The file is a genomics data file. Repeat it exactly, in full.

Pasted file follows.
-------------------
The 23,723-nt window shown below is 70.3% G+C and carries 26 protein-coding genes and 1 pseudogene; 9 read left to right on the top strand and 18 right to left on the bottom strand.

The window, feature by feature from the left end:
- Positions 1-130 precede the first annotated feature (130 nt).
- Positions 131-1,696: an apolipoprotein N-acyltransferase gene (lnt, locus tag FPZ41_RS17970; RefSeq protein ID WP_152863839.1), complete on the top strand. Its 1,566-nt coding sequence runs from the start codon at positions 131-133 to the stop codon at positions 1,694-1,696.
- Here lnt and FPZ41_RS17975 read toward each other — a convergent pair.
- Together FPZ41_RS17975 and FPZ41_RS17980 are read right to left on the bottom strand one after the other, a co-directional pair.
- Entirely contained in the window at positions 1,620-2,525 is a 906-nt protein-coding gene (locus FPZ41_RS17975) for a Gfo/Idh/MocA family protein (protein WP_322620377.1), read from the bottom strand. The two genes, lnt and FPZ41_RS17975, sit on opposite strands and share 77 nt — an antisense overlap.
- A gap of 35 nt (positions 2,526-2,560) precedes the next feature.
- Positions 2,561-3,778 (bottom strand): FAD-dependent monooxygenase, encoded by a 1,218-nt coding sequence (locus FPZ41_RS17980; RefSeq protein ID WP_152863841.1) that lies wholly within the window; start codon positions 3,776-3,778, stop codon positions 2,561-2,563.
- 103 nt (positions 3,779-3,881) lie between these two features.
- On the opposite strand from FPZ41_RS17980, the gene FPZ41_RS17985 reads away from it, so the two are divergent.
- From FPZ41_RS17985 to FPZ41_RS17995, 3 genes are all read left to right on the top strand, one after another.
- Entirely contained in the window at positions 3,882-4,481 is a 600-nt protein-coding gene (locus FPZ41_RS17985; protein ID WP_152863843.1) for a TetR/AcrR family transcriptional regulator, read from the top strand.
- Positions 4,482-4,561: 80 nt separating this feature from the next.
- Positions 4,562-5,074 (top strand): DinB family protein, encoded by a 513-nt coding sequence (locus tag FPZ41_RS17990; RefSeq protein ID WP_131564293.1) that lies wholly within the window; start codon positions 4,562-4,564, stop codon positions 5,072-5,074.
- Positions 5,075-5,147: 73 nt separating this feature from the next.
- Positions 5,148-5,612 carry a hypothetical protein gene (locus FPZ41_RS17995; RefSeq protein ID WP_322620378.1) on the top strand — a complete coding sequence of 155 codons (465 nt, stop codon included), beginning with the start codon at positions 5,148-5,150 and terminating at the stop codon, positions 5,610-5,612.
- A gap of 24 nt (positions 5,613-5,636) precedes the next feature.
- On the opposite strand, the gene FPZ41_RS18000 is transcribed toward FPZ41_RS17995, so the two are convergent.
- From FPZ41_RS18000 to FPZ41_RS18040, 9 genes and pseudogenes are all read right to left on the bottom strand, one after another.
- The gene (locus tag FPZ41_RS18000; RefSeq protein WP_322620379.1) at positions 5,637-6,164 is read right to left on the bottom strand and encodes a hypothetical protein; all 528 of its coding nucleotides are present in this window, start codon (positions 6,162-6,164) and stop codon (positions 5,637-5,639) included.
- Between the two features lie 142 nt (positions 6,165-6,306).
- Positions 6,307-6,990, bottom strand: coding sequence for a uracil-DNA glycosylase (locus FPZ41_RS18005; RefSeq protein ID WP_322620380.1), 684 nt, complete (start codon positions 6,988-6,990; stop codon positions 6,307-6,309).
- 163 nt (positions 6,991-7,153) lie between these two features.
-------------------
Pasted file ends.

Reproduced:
The 23,723-nt window shown below is 70.3% G+C and carries 26 protein-coding genes and 1 pseudogene; 9 read left to right on the top strand and 18 right to left on the bottom strand.

The window, feature by feature from the left end:
- Positions 1-130 precede the first annotated feature (130 nt).
- Positions 131-1,696: an apolipoprotein N-acyltransferase gene (lnt, locus tag FPZ41_RS17970; RefSeq protein ID WP_152863839.1), complete on the top strand. Its 1,566-nt coding sequence runs from the start codon at positions 131-133 to the stop codon at positions 1,694-1,696.
- Here lnt and FPZ41_RS17975 read toward each other — a convergent pair.
- Together FPZ41_RS17975 and FPZ41_RS17980 are read right to left on the bottom strand one after the other, a co-directional pair.
- Entirely contained in the window at positions 1,620-2,525 is a 906-nt protein-coding gene (locus FPZ41_RS17975) for a Gfo/Idh/MocA family protein (protein WP_322620377.1), read from the bottom strand. The two genes, lnt and FPZ41_RS17975, sit on opposite strands and share 77 nt — an antisense overlap.
- A gap of 35 nt (positions 2,526-2,560) precedes the next feature.
- Positions 2,561-3,778 (bottom strand): FAD-dependent monooxygenase, encoded by a 1,218-nt coding sequence (locus FPZ41_RS17980; RefSeq protein ID WP_152863841.1) that lies wholly within the window; start codon positions 3,776-3,778, stop codon positions 2,561-2,563.
- 103 nt (positions 3,779-3,881) lie between these two features.
- On the opposite strand from FPZ41_RS17980, the gene FPZ41_RS17985 reads away from it, so the two are divergent.
- From FPZ41_RS17985 to FPZ41_RS17995, 3 genes are all read left to right on the top strand, one after another.
- Entirely contained in the window at positions 3,882-4,481 is a 600-nt protein-coding gene (locus FPZ41_RS17985; protein ID WP_152863843.1) for a TetR/AcrR family transcriptional regulator, read from the top strand.
- Positions 4,482-4,561: 80 nt separating this feature from the next.
- Positions 4,562-5,074 (top strand): DinB family protein, encoded by a 513-nt coding sequence (locus tag FPZ41_RS17990; RefSeq protein ID WP_131564293.1) that lies wholly within the window; start codon positions 4,562-4,564, stop codon positions 5,072-5,074.
- Positions 5,075-5,147: 73 nt separating this feature from the next.
- Positions 5,148-5,612 carry a hypothetical protein gene (locus FPZ41_RS17995; RefSeq protein ID WP_322620378.1) on the top strand — a complete coding sequence of 155 codons (465 nt, stop codon included), beginning with the start codon at positions 5,148-5,150 and terminating at the stop codon, positions 5,610-5,612.
- A gap of 24 nt (positions 5,613-5,636) precedes the next feature.
- On the opposite strand, the gene FPZ41_RS18000 is transcribed toward FPZ41_RS17995, so the two are convergent.
- From FPZ41_RS18000 to FPZ41_RS18040, 9 genes and pseudogenes are all read right to left on the bottom strand, one after another.
- The gene (locus tag FPZ41_RS18000; RefSeq protein WP_322620379.1) at positions 5,637-6,164 is read right to left on the bottom strand and encodes a hypothetical protein; all 528 of its coding nucleotides are present in this window, start codon (positions 6,162-6,164) and stop codon (positions 5,637-5,639) included.
- Between the two features lie 142 nt (positions 6,165-6,306).
- Positions 6,307-6,990, bottom strand: coding sequence for a uracil-DNA glycosylase (locus FPZ41_RS18005; RefSeq protein ID WP_322620380.1), 684 nt, complete (start codon positions 6,988-6,990; stop codon positions 6,307-6,309).
- 163 nt (positions 6,991-7,153) lie between these two features.